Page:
But they had the interview after a meal of roasted dove, which they were eating, as was tradition, with their fingers.
I just latched onto that idea, and it sounded delicious, and like so much fun. I wanted to do something like it. I pondered it for days. I came up with lots of idea of different ways to approach it, and to make it a full meal, not just a meat dish.
One problem to overcome was the meat. What kind of bird to use? I didn’t know where I could get dove. Quail? That was a possibility. One of the guys in the World Championship did a great job cooking quail. Then, one day shopping, I found some cornish hens, frozen. Perfect! Easy to work with, inexpensive, tasty... And, I think, visually impressive!
This ended up being a very simple dish to prepare. Also, for the record, I was not trying to duplicate any particular middle-eastern cuisine, or any actual traditional dish. So, there is no effort whatsoever to make this “authentic”. I just made it all up. So there.
Dutch Oven Roasted Cornish Hens
12” Deep Dutch oven
10 coals below
12-14 coals above
1 cornish hen for each serving (I did 6, and had one extra)
1 1/2-2 cups salt
1/2 cup molasses
about a gallon of water
3 medium onions
Two days before the meal, I set the little birds (encased in plastic) into the fridge to thaw. Since they’re so small, this could probably work in one day, maybe even in the brining process. But I did it over a couple of days.
The morning of the meal, I got down one of my medium stock pots and put in about a quart or so of hot tap water. I put in the salt and the molasses. The hot water helped those to dissolve. Then, I added about another quart or so of cold water. I opened up the hen packages and drained them briefly, then poked holes in the skin with a knife. A fork works, too. I put them in the brined water. I topped off the water just enough to cover the hens, then added some ice on top. The ice and the salt should keep the germs at bay while the meat gets all savory and tender. I set that aside until cooking time, later that afternoon.
When that time came, I dumped the brine and set the chickens on cooling racks in the sink to drain pretty well. The meat itself will retain a lot of moisture anyway, and I want to minimize the broth at the bottom of the pot.
While the hens were draining, I cut the onions into chunks. I cut them in half first, then quartered the halves. I scattered these into the bottom of the 12” deep Dutch oven, to hold the hens up above the level of the broth that would cook out.
Then I patted the hens dry with paper towels and coated them on both sides with liberal shakes of salt, pepper, paprika, and gentle shakes of chili powder. I tucked them into to Dutch oven all cozy and got them on the coals.
It’s a longer, lower-temperature roast. I’m guessing the interior oven temperature is probably around 275 or 300 with those coals numbered above. The cook time was about an hour and a half to two hours. I went for an internal meat temperature of 180° as a target.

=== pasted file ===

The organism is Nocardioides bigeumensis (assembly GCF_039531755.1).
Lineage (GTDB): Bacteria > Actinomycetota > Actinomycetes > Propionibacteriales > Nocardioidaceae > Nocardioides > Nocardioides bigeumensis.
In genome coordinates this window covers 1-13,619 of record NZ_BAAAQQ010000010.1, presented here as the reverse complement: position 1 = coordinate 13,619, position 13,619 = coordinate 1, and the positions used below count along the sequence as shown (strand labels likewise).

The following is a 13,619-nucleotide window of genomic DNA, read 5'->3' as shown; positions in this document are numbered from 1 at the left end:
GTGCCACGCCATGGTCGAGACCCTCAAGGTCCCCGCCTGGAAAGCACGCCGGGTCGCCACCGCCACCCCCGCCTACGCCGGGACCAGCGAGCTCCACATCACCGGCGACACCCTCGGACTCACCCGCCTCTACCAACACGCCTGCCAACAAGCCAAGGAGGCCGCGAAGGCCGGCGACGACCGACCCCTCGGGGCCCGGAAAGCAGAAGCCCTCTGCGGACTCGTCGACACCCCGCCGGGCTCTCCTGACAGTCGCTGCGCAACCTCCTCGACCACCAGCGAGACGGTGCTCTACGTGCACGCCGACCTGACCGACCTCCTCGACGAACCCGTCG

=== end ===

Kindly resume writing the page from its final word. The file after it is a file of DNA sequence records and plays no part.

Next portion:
8” Dutch oven
10-12 coals below
1 1/2 cups rice
3 cups water
Juice of 1 lemon
1 large broccoli head
Broth and onions from the cornish hens
When the roasting was almost done, I made the rice. It’s pretty simple, too. I just put the rice, water, and lemon juice in the 8” Dutch oven, and put it on the coals, with the lid on. While that was coming up to a boil, I cut the broccoli head into tiny florets. I noted when the steam started venting out from under the lid. After ten minutes or so, tossed in the broccoli to steam. I was really quick with the lid, because I didn’t want to lose much heat or steam. Maybe five minutes later, I pulled the oven off the coals, with the lid still on, to finish cooking.
12” Dutch oven lid
18-20 coals below
Flour tortillas (prepackaged or make your own)
My original idea was to make some tortillas from scratch, and then when we eat, we would pull the meat off with our fingers, put it in a torn tortilla piece along with the rice and eat it all with our fingers. In the end, I was kinda tired and so I got lazy and just used some store-bought tortillas. But even those have to be prepared.
So, I turned a 12” Dutch oven lid over onto a lid stand over a whole lotta coals (see above), and let it get really hot. Then I just tossed the tortilla on it and let it heat up and singe a bit. As each one was done, I put it on a plate covered with a tea towel. Hot tortillas are more flexible and tastier.
When it was all done, it was time for serving. I pulled the hens out of the dutch oven, and spooned onions and broth into the rice, stirring it all up. I put a big spoonful of rice mix on the plate, topped it with the hen, and set out the now-warm tortillas. We ate them just as I had planned, by tearing apart the meat and eating it with the rice in the tortillas. I also set out sour cream, and salsa, but we didn’t really add them. It didn’t need it much.
It was a lot of fun, both to cook and to eat!
Mark has discovered a love of Dutch Oven Cooking. Mark also has other sites and blogs, including MarkHansenMusic.com and his MoBoy blog.